Iranian Kurds Vow More Resistance After IRGC Missile Attacks in Iraqi Kurdistan

Iran says strike on Kurd rebels warning to 'foreign powers'
AFP SAFIN HAMED

Iranian Kurdish insurgents reportedly vowed this week to intensify their fight against Iran in response to the missile attacks against Kurdish positions in Iraqi Kurdistan claimed by the hardline Islamic Revolutionary Guards Corps (IRGC) this month.

Citing discrimination at the hands of Tehran and demanding independence, Iranian Kurdish fighters have for years waged an on-again, off-again insurgency in the Kurdish-majority areas of northwestern Iran along the Iraq border.

In the wake of renewed attacks and clashes between Kurdish troops and Iranian security forces, including the elite IRGC, Tehran shelled Kurdish positions across the border in Iraqi Kurdistan.

Specifically, the IRGC targeted the Iranian Democratic Party of Kurdistan (KDP) offices in the Iraqi Kurdistan town of Koya, near the Iran border, on September 8. The Trump administration has deemed the IRGC to be a terrorist organization.

The IRGC reportedly killed 15 of its members and wounded more than 40 others.

“This tragedy requires that we work closely together to prevent more criminal acts from the Islamic Republic [Iran],” Mustafa Mauludi, secretary general of KDP, told Voice of America (VOA) this week.

“From this moment we will begin a new chapter of resistance against the regime in Tehran, for the sake of freedom of our nation,” he added.

The KDP is one several Iranian Kurdish dissident groups operating in Iraqi Kurdistan in northern Iraq.

“KDP, labeled a terrorist organization by Tehran, is a splinter of Kurdistan Democratic Party of Iran (KDPI) which has engaged in a persistent guerrilla war against the Iranian Islamic regime since 1979 to achieve ‘Kurdish national rights within a democratic federal republic of Iran,’” VOA explained.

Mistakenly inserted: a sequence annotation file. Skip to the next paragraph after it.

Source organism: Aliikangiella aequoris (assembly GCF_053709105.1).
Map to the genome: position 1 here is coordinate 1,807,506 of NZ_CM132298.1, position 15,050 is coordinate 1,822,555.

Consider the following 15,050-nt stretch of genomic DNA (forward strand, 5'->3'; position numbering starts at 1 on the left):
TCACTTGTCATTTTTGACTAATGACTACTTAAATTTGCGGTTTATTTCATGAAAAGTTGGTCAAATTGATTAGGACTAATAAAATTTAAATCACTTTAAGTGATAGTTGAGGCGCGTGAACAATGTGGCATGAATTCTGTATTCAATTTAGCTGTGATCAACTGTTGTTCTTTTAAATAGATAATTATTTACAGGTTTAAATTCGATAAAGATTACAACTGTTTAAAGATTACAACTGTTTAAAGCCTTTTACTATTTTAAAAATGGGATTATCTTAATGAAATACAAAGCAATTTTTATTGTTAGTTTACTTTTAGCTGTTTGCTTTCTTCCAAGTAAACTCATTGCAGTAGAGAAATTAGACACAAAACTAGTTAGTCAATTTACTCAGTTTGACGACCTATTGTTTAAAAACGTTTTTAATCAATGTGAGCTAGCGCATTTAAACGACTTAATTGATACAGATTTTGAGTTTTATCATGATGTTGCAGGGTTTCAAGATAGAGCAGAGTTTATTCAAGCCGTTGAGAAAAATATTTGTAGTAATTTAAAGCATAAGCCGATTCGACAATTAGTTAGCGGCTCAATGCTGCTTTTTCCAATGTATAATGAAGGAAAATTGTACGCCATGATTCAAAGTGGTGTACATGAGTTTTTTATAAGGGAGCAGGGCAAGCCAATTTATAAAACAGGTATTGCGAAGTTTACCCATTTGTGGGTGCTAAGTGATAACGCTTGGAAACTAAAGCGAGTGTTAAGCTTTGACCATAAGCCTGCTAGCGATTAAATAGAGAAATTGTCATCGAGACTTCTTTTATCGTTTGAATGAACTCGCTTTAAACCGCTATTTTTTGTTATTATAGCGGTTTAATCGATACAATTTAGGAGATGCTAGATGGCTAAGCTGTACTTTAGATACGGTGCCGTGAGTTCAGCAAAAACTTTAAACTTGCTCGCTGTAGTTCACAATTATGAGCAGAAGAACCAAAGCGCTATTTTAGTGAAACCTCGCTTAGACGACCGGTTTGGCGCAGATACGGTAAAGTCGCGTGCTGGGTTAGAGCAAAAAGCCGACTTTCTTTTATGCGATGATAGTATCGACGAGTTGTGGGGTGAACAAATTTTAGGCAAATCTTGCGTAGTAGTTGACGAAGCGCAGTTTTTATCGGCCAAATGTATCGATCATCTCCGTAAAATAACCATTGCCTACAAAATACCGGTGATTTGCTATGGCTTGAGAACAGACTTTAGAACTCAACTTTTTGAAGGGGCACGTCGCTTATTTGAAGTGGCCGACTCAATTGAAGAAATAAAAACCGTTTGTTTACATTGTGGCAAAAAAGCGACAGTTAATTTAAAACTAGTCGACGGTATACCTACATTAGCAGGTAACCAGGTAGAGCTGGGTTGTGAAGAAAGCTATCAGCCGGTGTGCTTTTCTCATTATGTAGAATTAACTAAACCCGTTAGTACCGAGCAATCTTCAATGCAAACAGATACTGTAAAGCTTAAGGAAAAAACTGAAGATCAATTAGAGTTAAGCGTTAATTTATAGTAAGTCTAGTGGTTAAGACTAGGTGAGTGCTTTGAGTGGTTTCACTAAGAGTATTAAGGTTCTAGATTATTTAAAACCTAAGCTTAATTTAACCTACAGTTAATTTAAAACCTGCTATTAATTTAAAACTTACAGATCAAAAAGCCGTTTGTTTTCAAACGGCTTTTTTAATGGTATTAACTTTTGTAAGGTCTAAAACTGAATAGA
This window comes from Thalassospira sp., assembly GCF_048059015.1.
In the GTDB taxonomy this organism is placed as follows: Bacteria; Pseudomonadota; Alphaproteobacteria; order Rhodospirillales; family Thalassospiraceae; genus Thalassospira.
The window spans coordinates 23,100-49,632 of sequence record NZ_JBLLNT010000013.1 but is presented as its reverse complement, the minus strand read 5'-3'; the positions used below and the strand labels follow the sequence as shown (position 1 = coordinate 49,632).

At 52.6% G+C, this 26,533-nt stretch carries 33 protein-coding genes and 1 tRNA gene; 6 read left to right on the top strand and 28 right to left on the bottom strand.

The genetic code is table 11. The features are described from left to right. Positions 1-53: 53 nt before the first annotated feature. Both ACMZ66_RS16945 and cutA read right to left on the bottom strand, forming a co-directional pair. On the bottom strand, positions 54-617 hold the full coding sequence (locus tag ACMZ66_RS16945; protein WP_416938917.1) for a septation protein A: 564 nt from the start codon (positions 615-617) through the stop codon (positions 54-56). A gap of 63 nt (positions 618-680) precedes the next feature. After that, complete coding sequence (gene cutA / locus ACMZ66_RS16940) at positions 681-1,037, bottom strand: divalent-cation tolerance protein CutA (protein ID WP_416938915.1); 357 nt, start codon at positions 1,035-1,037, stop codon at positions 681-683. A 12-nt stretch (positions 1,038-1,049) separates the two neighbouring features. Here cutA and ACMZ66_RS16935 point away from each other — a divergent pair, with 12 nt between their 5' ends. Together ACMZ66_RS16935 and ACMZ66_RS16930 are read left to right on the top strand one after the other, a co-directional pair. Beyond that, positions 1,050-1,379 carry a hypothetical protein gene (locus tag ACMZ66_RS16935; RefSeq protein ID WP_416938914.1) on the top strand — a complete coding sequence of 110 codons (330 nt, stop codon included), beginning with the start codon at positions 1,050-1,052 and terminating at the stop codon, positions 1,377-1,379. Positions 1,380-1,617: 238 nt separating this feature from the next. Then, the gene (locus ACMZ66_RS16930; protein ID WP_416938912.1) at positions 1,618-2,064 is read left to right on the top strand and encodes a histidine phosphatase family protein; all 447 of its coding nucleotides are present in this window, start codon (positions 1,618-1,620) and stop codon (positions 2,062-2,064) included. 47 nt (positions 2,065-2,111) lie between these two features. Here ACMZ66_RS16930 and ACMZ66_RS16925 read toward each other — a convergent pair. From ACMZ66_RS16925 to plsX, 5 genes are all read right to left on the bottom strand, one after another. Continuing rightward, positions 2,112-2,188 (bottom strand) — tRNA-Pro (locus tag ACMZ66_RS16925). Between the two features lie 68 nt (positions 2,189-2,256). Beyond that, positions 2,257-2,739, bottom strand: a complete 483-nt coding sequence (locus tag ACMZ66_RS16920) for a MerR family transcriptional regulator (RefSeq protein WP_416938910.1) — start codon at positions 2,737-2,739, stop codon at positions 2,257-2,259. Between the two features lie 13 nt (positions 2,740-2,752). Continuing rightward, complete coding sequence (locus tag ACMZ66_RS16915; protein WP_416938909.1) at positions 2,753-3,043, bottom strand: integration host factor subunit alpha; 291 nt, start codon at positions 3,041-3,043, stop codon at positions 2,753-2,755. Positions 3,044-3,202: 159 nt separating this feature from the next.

Mauludi said his group is engaged in negotiations to join forces with other Kurdish dissident groups against Iran.

He reportedly indicated that “informal talks about a unified Kurdish front were already underway even before the attack.”

In a statement last week, the IRGC justified its attack on KDP headquarters, saying it came in response to incursions of “terrorist bands linked to the U.S.” into Iranian territory, an accusation denied by the Kurdish group, VOA reported.

“The punishment of transgressors was planned following the recent months’ wicked acts by terrorists from the Kurdistan Region against the Islamic Republic’s borders,” the IRGC declared.

Tehran reportedly blames the United States for the growing Kurdish insurgency, claiming Washington aims to fuel instability in Iran.

U.S. President Donald Trump’s administration has denied the allegations.

“The U.S. is not supporting Kurdish military activity against Iran,” an unnamed U.S. State Department official told VOA. “Our activities in Iraq stand in stark contrast with those of the Iranian regime, which is working on a daily basis, through violence and intimidation, to subvert the will of the Iraqi people and undermine Iraq’s sovereignty.”

On the day that Iran shelled Kurdish positions inside Iraqi Kurdistan, an Iranian Kurdish rebel commander told the Associated Press (AP) that his group had received “military training in weapons and explosives from U.S. and European advisers as part of the international program backing Kurds in the war against the Islamic State [ISIS/ISIL] group in Iraq.”

Known as the Kurdistan Freedom Party (PAK), the group fought ISIS as a component of the Iraqi Kurdish Peshmerga troops.

Hussein Yazdanpana, the PAK commander, vowed to use the training against Iran. The PAK is one of the Iranian Kurdish dissident groups that has carried out recent attacks against Tehran.

Baghdad and the autonomous Kurdistan Regional Government (KRG) in northern Iraq condemned Iran’s September 8 missile attacks as a violation of their sovereignty.

The KRG has urged Iranian Kurdish groups to avoid military conflict with Tehran.

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